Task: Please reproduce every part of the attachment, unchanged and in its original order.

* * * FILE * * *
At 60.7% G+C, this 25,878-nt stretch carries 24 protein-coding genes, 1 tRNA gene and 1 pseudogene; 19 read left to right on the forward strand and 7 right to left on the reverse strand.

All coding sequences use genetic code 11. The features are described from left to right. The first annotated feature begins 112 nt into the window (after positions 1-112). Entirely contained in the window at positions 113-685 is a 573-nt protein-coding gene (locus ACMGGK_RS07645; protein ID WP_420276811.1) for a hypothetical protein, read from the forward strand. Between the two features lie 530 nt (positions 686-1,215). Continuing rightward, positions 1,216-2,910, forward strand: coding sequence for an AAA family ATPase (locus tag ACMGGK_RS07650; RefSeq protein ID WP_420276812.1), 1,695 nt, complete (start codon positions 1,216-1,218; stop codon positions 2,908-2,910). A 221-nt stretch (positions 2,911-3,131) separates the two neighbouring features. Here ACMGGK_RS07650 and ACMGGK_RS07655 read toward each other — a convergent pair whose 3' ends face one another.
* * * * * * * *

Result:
At 60.7% G+C, this 25,878-nt stretch carries 24 protein-coding genes, 1 tRNA gene and 1 pseudogene; 19 read left to right on the forward strand and 7 right to left on the reverse strand.

All coding sequences use genetic code 11. The features are described from left to right. The first annotated feature begins 112 nt into the window (after positions 1-112). Entirely contained in the window at positions 113-685 is a 573-nt protein-coding gene (locus ACMGGK_RS07645; protein ID WP_420276811.1) for a hypothetical protein, read from the forward strand. Between the two features lie 530 nt (positions 686-1,215). Continuing rightward, positions 1,216-2,910, forward strand: coding sequence for an AAA family ATPase (locus tag ACMGGK_RS07650; RefSeq protein ID WP_420276812.1), 1,695 nt, complete (start codon positions 1,216-1,218; stop codon positions 2,908-2,910). A 221-nt stretch (positions 2,911-3,131) separates the two neighbouring features. Here ACMGGK_RS07650 and ACMGGK_RS07655 read toward each other — a convergent pair whose 3' ends face one another.